When the assessee so arranges that the “Rule 9. excisable goods are not sold by an assessee except to or through a person who is related in the manner specified in either of sub-clause (ii), (iii) or (iv) of clause (b) of sub-section (3) of Section 4 of the Act, the value of the goods shall be the normal transaction value at which these are sold by the related person at the time of removal, to buyers (not being related person); or where such goods are not sold to such buyers, to buyers (being related person), who sells such goods in retail :
Provided that in a case where the related person does not sell the goods but uses or consumes such goods in the production or manufacture of articles, the value shall be determined in the manner specified in Rule 8.”
“Rule 10 :- When the assessee so arranges that the excisable goods are not sold by him except to or through an inter-connected undertaking, the value of goods shall be determined in the following manner namely :-
(a) If the undertakings are so connected that they are also related in terms of sub-clause (ii) or (iii) or (iv) of clause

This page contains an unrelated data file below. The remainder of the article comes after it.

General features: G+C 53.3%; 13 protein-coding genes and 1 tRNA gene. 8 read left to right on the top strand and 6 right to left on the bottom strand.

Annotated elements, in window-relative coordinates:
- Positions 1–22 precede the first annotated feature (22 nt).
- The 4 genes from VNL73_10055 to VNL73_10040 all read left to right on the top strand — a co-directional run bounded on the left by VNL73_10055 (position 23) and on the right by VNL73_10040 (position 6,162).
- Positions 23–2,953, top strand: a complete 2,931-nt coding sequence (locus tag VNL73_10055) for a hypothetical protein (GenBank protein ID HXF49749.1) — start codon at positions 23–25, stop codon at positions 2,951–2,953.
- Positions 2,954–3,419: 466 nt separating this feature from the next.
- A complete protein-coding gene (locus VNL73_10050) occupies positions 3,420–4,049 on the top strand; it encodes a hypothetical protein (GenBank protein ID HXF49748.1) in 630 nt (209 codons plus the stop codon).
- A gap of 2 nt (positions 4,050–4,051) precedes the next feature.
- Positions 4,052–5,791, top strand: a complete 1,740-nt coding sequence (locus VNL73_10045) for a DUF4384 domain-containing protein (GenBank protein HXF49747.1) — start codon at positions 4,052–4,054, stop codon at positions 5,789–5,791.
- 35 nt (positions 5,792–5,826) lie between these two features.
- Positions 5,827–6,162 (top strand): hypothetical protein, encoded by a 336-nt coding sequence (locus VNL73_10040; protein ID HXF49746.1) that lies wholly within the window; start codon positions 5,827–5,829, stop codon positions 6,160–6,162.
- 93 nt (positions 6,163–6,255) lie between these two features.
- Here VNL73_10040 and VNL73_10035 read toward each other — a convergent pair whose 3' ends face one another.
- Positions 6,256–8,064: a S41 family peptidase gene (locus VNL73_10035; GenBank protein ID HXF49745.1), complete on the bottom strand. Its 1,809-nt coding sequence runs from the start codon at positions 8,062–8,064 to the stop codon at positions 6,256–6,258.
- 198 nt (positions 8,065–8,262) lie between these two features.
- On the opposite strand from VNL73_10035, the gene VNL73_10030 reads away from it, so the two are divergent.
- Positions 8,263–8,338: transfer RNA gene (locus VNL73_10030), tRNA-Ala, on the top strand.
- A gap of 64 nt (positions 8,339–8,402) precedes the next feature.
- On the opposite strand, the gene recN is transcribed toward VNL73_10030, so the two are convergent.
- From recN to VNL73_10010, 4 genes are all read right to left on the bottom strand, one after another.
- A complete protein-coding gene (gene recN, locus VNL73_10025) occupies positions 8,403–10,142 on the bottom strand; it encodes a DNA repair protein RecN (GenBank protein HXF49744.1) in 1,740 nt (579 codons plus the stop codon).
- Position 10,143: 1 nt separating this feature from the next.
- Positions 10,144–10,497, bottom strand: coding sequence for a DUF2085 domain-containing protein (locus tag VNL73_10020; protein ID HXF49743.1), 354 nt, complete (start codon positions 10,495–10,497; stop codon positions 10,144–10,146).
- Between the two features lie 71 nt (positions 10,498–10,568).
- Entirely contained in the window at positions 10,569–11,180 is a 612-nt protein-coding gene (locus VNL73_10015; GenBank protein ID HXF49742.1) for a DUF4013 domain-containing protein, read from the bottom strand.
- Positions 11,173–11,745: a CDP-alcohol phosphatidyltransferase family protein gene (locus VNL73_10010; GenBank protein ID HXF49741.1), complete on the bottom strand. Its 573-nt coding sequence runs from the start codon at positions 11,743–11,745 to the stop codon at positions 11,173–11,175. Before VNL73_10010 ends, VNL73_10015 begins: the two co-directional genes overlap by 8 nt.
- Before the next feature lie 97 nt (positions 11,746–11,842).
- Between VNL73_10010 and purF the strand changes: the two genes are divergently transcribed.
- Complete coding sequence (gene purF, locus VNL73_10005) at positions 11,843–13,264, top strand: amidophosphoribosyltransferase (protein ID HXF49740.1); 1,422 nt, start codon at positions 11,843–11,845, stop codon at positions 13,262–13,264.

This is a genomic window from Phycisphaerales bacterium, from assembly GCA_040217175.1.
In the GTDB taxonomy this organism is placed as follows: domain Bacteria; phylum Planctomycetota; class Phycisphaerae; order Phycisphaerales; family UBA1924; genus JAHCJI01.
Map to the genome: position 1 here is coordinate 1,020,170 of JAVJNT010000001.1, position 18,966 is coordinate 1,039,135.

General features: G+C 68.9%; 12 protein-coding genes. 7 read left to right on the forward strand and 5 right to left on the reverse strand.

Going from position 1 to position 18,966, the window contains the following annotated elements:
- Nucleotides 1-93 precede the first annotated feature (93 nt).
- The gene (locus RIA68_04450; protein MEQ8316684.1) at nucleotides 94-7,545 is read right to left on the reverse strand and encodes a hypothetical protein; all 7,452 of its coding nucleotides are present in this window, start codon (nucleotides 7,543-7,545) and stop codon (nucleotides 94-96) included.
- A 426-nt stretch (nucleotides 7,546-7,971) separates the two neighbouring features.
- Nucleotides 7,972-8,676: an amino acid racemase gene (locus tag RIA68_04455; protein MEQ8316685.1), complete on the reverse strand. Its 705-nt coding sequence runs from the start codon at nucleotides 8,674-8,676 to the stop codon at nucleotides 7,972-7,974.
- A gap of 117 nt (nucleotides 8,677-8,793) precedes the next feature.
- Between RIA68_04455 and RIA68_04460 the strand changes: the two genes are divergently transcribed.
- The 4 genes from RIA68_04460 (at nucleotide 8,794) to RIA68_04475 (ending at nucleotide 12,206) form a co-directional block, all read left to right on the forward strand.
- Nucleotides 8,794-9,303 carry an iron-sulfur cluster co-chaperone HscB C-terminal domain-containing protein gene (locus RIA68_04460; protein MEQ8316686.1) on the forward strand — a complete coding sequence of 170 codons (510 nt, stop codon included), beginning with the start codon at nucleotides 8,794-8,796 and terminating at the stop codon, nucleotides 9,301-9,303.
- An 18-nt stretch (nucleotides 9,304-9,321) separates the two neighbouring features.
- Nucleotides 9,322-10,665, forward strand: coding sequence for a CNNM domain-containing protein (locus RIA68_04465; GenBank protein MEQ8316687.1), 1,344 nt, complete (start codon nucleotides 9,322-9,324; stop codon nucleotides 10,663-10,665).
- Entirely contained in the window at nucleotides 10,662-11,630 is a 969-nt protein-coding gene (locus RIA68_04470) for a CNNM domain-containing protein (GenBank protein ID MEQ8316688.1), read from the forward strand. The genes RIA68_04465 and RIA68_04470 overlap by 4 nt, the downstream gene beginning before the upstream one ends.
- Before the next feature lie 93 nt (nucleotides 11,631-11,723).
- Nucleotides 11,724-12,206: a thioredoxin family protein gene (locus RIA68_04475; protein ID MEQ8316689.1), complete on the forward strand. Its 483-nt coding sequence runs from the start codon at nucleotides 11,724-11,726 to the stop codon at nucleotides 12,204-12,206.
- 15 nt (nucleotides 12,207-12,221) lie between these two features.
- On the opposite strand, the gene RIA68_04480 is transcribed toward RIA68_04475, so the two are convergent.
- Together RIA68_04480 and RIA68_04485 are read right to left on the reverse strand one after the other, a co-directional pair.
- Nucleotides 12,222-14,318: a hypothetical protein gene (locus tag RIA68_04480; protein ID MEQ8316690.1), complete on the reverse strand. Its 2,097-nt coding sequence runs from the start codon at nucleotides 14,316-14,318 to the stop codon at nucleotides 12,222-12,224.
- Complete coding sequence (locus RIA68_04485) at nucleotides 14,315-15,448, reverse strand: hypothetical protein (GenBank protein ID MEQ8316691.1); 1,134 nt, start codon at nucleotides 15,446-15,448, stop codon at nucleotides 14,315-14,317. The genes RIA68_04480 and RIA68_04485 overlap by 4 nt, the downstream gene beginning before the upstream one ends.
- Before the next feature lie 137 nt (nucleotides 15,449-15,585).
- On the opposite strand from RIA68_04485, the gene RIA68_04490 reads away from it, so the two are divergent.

(b) of sub-section (3) of Section 4 of the Act or the buyer is a holding company or subsidiary company of the assessee, then the value shall be determined in the manner prescribed in Rule 9.
Explanation – In this clause “holding company” and “subsidiary company” shall have the same meanings as in the Companies Act, 1956 (1 of 1956).
(b) in any other case, the value shall be determined as if they are not related persons for the purpose of sub-section (1) of Section 4.
7. In view of the above and moreover, looking into the fact that the appellants have deposited the duty demanded well five years before the issuance of show-cause notice there too on a debatable issue, we are of the considered opinion that extended period could not have been invoked and show-cause notice should not have been issued for longer period. In view of the above, we find that the appellants have a strong case in their favour, both on merits and on limitation. Accordingly, we allow the appeal partly by setting aside the penalty and interest. As the appellant did not contest the case on merit, we refrain from passing any order in this regard.
(Pronounced in the open Court on 20/07/2023)